2

Despite the fact the story has been put front and center this time around, that doesn’t mean that the characters have suffered because of it. The characters were definitely the best thing about the first season and they are equally excellent here. A small complaint about the first season was that, due to the short length of the show, not all of the characters really got a time to shine, and this is an issue that the writers took no time to fix here. Almost all of the characters that I felt got lost in the shuffle last time get their moment to shine here, including some fantastic episodes focused on Nico and Nozomi. However, the best character-focused episode, and one of the best episodes from both seasons, is the Rin-centred Episode 5. Of all the characters from the first season, Rin was the one I felt got short-changed the most, so having an episode all about her was wonderful, and it naturally follows on from a small scene from Season 1 and greatly expands upon it. The chemistry between the colourful cast of characters is back here in full force and ultimately remains the most powerful draw of the series as it creates some wonderful comedic moments and is generally a ton of fun, making Love Live an absolute joy to watch.

1

As with their re-release of Love Live! Season 1, Love Live! Season 2 contains both the English and Japanese audio tracks and both casts do an absolutely superb job once more. All of the English and Japanese voice actors return from the first season and it’s honestly hard to pick standouts from either cast as they all do so well. Despite how good the voice acting was before, it is topped here by an emotional couple of episodes towards the end which sees all the voice actors on the absolute top of their games. Of course, it goes without saying that the music is also just as fantastic as in the first season. Again, I think that the amount of enjoyment you’ll get out of Love Live! will likely depend on how much you do like the music, but, if you do like J-Pop, you’ll find a lot to love here. The OP, “Sore wa Bokutachi no Kiseki”, is just as great as the opening from the first series, and the ED, “Donna Toki mo Zutto”, is also enjoyable, once again being sung by different arrangements of µ’s based on the episode.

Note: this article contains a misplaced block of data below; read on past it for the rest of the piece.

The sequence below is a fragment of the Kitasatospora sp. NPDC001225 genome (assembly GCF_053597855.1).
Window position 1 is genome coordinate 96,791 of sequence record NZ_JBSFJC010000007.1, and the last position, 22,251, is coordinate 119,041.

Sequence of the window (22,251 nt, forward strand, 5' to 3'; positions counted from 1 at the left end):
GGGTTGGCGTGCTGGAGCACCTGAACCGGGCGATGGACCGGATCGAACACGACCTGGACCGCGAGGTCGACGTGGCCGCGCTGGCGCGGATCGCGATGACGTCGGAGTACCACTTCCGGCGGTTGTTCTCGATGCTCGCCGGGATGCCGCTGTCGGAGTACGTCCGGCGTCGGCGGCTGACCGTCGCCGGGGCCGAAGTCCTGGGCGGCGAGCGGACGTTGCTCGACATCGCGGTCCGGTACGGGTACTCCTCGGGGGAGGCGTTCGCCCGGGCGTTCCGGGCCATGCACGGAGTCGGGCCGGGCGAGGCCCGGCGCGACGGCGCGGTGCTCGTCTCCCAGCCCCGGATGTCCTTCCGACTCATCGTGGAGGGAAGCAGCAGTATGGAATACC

5

Animation is once again handled by Sunrise, of Gundam and Gintama fame, and they continue to do a really spectacular job, with the show continuing to be incredibly colourful and energetic. The exaggerated facial expressions that I loved from last time also return in spades, giving us such gems as Umi’s now infamous poker face. The slightly awkward CG animation during the performance scenes is still ever-present, however, and isn’t really an improvement over the last season, which is a little disappointing to see. However, CGI aside, Love Live! continues to look great.

3

In Summary

Love Live! School Idol Project Season 2 is the ideal sequel series. Not only does it take the weakest part of the first season and turn it into one of its biggest strengths, it also includes everything that made the original so fantastic to begin with. It will make you laugh, it will make you cry, but, most of all, it will make you fall in love with Love Live! all over again.

9/10

Directors: Takahiko Kyogoku
Format: PAL
Number of discs: 2
Classification: U
Studio: MVM
DVD Release Date: 20 Jun. 2016
Run Time: 325 minutes

To the Abandoned Sacred Beasts #1 Review

To the Abandoned Sacred Beasts vol 1 coverThe mangaka team Maybe first came to my attention thanks to Dusk Maiden of Amnesia. Crunchyroll streamed the anime adaptation back in 2012, and since watching Dusk Maiden, I’ve kept an eye on the team behind the manga. They’ve since been working on two currently running series called Tales of Wedding Rings (a manga that Crunchyroll simulpub) and To the Abandoned Sacred Beasts, which is being published by Vertical Comics. I’m here to review the latter.

Sacred Beasts follows the story of Nancy Schaal Bancroft, who is on a mission to kill the man who murdered her father. During a civil war between the South and the North, the northerners were outnumbered and started experimenting on humans with forbidden arts. Eventually they created Incarnates, humans that have been transformed into beasts with godlike powers but with an inability to turn back into what they once were (except for a few exceptions). With the power of the Incarnates, the war was swiftly put to an end but afterwards the beasts were met with a life of uncertainty and hatred. Due to the Incarnates being so powerful, the government wanted to bring an end to their lives, and thus a Beast Hunter came into existence.